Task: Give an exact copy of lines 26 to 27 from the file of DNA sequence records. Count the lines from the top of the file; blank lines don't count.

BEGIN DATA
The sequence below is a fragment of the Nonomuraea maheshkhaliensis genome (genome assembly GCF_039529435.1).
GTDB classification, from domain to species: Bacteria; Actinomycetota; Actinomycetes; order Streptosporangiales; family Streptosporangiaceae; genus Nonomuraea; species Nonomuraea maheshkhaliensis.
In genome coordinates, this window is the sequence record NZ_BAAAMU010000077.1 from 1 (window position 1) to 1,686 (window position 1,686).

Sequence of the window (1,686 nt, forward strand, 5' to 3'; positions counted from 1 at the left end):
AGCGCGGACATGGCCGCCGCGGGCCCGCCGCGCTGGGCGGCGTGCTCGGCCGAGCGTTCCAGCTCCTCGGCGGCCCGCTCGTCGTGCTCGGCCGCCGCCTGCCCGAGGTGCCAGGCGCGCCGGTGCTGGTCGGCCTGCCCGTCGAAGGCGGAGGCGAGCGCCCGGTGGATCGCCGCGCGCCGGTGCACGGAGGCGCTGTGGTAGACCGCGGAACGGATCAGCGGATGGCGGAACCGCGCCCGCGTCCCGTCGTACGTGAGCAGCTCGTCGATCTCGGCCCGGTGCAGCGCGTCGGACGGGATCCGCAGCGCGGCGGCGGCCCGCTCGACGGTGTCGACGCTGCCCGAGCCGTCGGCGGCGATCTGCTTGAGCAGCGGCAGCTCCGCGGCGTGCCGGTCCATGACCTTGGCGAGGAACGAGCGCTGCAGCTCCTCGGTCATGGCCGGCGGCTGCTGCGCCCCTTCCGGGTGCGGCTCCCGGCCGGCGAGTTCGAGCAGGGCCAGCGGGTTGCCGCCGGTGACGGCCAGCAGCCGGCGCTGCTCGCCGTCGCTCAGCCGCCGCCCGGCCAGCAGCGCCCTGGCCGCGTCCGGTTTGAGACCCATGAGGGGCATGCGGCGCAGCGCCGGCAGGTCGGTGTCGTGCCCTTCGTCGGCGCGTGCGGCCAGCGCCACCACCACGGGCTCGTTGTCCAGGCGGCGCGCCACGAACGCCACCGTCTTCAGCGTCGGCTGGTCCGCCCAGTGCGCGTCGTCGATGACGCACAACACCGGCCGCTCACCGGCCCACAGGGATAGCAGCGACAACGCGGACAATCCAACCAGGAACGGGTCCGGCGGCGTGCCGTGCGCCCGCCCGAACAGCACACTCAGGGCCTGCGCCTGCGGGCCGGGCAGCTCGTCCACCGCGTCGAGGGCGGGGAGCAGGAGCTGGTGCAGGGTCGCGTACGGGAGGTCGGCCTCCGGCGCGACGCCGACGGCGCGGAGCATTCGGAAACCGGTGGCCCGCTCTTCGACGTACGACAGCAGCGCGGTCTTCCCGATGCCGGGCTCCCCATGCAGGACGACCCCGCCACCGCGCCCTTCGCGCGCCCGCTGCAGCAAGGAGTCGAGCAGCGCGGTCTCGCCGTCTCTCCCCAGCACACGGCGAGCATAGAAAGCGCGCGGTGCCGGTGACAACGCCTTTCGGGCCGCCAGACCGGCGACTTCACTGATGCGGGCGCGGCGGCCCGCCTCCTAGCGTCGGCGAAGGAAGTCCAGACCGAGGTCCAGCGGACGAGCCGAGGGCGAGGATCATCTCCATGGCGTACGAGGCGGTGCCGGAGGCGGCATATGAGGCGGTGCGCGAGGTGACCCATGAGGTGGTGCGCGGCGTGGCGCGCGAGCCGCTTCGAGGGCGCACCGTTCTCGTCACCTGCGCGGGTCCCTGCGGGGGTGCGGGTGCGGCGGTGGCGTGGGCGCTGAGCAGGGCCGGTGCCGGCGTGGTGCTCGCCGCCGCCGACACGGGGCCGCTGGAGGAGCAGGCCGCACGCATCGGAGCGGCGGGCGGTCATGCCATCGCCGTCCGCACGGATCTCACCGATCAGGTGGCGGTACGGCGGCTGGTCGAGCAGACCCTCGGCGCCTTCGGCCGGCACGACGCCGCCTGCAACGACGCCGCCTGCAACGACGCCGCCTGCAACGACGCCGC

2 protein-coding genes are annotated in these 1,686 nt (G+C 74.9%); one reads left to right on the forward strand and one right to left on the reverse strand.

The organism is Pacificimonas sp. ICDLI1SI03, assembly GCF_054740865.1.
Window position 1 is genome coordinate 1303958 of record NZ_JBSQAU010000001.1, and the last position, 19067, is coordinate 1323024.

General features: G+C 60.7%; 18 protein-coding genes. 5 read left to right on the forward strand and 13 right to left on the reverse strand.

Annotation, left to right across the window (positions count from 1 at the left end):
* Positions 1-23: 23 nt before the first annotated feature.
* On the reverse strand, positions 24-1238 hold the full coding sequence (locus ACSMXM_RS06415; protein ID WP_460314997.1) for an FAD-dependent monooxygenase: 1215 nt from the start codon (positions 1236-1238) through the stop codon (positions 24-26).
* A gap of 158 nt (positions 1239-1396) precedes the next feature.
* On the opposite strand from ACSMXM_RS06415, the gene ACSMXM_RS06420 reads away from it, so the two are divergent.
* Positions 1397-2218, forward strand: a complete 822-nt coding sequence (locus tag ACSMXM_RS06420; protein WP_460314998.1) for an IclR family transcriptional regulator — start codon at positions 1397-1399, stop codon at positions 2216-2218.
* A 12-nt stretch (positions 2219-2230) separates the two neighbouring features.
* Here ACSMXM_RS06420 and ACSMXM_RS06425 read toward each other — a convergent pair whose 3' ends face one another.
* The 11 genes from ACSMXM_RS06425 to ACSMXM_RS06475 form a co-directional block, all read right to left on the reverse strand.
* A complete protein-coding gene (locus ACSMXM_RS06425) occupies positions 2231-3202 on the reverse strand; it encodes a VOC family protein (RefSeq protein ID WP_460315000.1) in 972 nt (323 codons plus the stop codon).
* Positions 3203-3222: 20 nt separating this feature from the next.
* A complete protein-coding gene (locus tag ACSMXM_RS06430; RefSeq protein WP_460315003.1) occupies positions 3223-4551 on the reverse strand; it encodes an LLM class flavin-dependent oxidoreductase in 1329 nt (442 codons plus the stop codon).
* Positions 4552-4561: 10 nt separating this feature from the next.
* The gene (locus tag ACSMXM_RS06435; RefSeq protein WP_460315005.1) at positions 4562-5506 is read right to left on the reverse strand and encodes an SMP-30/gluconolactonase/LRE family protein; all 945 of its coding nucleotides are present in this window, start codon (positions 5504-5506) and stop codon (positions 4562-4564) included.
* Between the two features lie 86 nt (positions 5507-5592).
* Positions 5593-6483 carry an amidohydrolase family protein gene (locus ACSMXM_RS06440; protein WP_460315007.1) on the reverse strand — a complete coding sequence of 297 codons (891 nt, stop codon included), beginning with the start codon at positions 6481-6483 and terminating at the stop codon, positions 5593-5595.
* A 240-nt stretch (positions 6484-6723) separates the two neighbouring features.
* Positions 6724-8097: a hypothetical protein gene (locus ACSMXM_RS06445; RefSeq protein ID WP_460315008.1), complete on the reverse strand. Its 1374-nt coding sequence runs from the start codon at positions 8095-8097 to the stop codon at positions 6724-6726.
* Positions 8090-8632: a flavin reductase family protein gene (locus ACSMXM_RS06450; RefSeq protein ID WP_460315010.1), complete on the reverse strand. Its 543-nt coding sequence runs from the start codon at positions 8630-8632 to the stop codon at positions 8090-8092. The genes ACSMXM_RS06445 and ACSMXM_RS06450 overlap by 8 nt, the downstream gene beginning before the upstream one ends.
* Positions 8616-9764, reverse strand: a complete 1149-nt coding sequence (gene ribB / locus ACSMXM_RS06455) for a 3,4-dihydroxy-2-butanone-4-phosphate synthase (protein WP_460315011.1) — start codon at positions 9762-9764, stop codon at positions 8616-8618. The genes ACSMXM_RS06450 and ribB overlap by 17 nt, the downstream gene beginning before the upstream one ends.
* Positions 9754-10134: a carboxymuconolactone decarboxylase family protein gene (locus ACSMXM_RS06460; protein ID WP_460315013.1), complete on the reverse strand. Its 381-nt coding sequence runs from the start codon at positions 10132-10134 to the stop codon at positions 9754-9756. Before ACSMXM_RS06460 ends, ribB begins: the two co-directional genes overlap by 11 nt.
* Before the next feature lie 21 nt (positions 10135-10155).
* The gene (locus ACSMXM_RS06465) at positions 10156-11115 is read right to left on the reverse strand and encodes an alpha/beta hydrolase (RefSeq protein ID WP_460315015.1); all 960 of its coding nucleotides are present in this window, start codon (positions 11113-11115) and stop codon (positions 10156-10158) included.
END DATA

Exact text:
* A 240-nt stretch (positions 6484-6723) separates the two neighbouring features.
* Positions 6724-8097: a hypothetical protein gene (locus ACSMXM_RS06445; RefSeq protein ID WP_460315008.1), complete on the reverse strand. Its 1374-nt coding sequence runs from the start codon at positions 8095-8097 to the stop codon at positions 6724-6726.